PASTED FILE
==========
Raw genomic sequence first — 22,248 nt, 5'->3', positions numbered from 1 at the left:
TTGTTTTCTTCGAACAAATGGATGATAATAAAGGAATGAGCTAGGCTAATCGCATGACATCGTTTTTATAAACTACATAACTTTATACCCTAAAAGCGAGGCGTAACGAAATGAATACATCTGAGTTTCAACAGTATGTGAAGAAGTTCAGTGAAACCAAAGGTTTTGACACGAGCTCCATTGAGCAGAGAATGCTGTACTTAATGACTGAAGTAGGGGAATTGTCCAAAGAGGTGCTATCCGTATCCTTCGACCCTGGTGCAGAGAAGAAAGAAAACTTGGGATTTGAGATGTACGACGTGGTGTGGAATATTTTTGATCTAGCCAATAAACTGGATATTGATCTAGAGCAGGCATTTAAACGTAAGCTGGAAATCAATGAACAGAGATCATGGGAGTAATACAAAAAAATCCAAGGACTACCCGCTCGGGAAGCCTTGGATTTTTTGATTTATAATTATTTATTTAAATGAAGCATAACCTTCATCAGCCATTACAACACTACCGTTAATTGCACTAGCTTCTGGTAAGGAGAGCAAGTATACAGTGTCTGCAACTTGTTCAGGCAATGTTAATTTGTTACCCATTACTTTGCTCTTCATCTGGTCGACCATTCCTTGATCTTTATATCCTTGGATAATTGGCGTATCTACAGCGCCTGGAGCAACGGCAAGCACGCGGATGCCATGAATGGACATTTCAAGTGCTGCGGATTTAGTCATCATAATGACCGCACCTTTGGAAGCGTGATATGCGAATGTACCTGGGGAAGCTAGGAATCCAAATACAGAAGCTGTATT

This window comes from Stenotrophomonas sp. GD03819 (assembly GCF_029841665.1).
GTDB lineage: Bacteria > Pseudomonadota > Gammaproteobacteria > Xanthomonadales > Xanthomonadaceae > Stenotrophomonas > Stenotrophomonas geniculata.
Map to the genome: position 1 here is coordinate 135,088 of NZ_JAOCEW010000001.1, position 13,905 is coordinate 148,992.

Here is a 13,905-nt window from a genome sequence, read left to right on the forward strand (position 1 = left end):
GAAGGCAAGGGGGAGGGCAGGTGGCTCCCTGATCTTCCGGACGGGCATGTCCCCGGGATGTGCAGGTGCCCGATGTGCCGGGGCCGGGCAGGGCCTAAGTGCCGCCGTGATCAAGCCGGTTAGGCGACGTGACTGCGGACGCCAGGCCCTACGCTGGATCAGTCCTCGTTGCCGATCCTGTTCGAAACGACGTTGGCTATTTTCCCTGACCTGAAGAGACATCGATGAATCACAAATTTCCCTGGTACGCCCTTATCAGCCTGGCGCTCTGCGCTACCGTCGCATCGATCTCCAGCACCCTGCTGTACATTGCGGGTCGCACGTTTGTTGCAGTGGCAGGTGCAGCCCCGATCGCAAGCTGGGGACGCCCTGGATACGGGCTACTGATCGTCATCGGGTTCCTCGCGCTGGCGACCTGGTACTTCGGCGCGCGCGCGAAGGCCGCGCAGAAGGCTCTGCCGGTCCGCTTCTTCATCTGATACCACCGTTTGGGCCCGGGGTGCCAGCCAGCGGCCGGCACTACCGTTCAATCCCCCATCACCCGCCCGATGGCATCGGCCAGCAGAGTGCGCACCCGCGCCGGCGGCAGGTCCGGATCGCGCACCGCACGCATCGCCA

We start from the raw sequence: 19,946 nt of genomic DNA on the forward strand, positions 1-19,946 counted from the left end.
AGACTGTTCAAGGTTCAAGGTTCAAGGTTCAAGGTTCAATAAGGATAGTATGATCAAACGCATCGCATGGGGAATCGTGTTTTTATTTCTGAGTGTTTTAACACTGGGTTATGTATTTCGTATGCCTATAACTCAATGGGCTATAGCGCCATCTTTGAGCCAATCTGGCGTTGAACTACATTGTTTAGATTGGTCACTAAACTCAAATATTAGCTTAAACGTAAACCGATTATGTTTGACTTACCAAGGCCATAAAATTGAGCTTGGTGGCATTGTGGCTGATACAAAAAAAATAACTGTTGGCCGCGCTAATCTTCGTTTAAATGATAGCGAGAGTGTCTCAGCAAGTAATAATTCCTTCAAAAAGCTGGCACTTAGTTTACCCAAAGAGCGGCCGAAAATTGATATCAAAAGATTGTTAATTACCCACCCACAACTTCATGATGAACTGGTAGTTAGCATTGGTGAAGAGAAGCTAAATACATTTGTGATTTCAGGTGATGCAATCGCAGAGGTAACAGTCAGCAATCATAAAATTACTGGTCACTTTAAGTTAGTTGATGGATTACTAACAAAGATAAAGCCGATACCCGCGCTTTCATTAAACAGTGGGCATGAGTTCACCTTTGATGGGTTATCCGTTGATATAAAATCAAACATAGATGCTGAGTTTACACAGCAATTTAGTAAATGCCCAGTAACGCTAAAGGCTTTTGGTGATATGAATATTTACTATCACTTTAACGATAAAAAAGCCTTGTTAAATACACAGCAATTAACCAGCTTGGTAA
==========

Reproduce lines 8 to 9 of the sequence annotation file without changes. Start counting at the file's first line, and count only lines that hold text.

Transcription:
We start from the raw sequence: 19,946 nt of genomic DNA on the forward strand, positions 1-19,946 counted from the left end.
AGACTGTTCAAGGTTCAAGGTTCAAGGTTCAAGGTTCAATAAGGATAGTATGATCAAACGCATCGCATGGGGAATCGTGTTTTTATTTCTGAGTGTTTTAACACTGGGTTATGTATTTCGTATGCCTATAACTCAATGGGCTATAGCGCCATCTTTGAGCCAATCTGGCGTTGAACTACATTGTTTAGATTGGTCACTAAACTCAAATATTAGCTTAAACGTAAACCGATTATGTTTGACTTACCAAGGCCATAAAATTGAGCTTGGTGGCATTGTGGCTGATACAAAAAAAATAACTGTTGGCCGCGCTAATCTTCGTTTAAATGATAGCGAGAGTGTCTCAGCAAGTAATAATTCCTTCAAAAAGCTGGCACTTAGTTTACCCAAAGAGCGGCCGAAAATTGATATCAAAAGATTGTTAATTACCCACCCACAACTTCATGATGAACTGGTAGTTAGCATTGGTGAAGAGAAGCTAAATACATTTGTGATTTCAGGTGATGCAATCGCAGAGGTAACAGTCAGCAATCATAAAATTACTGGTCACTTTAAGTTAGTTGATGGATTACTAACAAAGATAAAGCCGATACCCGCGCTTTCATTAAACAGTGGGCATGAGTTCACCTTTGATGGGTTATCCGTTGATATAAAATCAAACATAGATGCTGAGTTTACACAGCAATTTAGTAAATGCCCAGTAACGCTAAAGGCTTTTGGTGATATGAATATTTACTATCACTTTAACGATAAAAAAGCCTTGTTAAATACACAGCAATTAACCAGCTTGGTAA